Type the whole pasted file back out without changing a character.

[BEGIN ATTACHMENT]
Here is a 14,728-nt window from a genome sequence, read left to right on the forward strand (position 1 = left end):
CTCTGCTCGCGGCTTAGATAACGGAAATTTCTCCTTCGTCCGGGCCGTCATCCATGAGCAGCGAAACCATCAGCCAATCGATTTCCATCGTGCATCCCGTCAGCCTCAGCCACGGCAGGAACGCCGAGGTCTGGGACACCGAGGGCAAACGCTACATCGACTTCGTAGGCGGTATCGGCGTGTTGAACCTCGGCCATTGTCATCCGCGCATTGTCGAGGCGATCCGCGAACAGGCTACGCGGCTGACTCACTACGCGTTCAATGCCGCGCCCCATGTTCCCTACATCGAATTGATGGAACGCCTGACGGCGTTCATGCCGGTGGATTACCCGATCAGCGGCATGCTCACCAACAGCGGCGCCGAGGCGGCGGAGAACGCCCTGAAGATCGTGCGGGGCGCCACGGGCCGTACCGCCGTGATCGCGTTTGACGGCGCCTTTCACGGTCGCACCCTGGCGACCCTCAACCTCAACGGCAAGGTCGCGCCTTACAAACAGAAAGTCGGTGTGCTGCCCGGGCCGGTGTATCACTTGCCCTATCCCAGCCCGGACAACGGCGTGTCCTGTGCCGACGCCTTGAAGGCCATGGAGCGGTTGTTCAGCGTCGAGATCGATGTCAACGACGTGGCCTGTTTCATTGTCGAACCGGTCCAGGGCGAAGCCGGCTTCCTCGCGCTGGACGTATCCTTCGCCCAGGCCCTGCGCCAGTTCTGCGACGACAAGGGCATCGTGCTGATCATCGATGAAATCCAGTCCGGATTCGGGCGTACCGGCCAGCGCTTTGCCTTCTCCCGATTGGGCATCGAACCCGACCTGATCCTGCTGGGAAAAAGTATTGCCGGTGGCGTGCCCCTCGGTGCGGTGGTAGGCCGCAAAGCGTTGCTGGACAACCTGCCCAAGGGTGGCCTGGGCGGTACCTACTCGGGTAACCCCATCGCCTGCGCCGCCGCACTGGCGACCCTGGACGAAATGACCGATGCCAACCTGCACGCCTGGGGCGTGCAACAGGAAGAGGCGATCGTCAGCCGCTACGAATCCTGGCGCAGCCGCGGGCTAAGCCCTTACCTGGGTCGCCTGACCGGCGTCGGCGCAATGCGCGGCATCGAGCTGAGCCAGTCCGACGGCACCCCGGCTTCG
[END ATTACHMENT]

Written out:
Here is a 14,728-nt window from a genome sequence, read left to right on the forward strand (position 1 = left end):
CTCTGCTCGCGGCTTAGATAACGGAAATTTCTCCTTCGTCCGGGCCGTCATCCATGAGCAGCGAAACCATCAGCCAATCGATTTCCATCGTGCATCCCGTCAGCCTCAGCCACGGCAGGAACGCCGAGGTCTGGGACACCGAGGGCAAACGCTACATCGACTTCGTAGGCGGTATCGGCGTGTTGAACCTCGGCCATTGTCATCCGCGCATTGTCGAGGCGATCCGCGAACAGGCTACGCGGCTGACTCACTACGCGTTCAATGCCGCGCCCCATGTTCCCTACATCGAATTGATGGAACGCCTGACGGCGTTCATGCCGGTGGATTACCCGATCAGCGGCATGCTCACCAACAGCGGCGCCGAGGCGGCGGAGAACGCCCTGAAGATCGTGCGGGGCGCCACGGGCCGTACCGCCGTGATCGCGTTTGACGGCGCCTTTCACGGTCGCACCCTGGCGACCCTCAACCTCAACGGCAAGGTCGCGCCTTACAAACAGAAAGTCGGTGTGCTGCCCGGGCCGGTGTATCACTTGCCCTATCCCAGCCCGGACAACGGCGTGTCCTGTGCCGACGCCTTGAAGGCCATGGAGCGGTTGTTCAGCGTCGAGATCGATGTCAACGACGTGGCCTGTTTCATTGTCGAACCGGTCCAGGGCGAAGCCGGCTTCCTCGCGCTGGACGTATCCTTCGCCCAGGCCCTGCGCCAGTTCTGCGACGACAAGGGCATCGTGCTGATCATCGATGAAATCCAGTCCGGATTCGGGCGTACCGGCCAGCGCTTTGCCTTCTCCCGATTGGGCATCGAACCCGACCTGATCCTGCTGGGAAAAAGTATTGCCGGTGGCGTGCCCCTCGGTGCGGTGGTAGGCCGCAAAGCGTTGCTGGACAACCTGCCCAAGGGTGGCCTGGGCGGTACCTACTCGGGTAACCCCATCGCCTGCGCCGCCGCACTGGCGACCCTGGACGAAATGACCGATGCCAACCTGCACGCCTGGGGCGTGCAACAGGAAGAGGCGATCGTCAGCCGCTACGAATCCTGGCGCAGCCGCGGGCTAAGCCCTTACCTGGGTCGCCTGACCGGCGTCGGCGCAATGCGCGGCATCGAGCTGAGCCAGTCCGACGGCACCCCGGCTTCG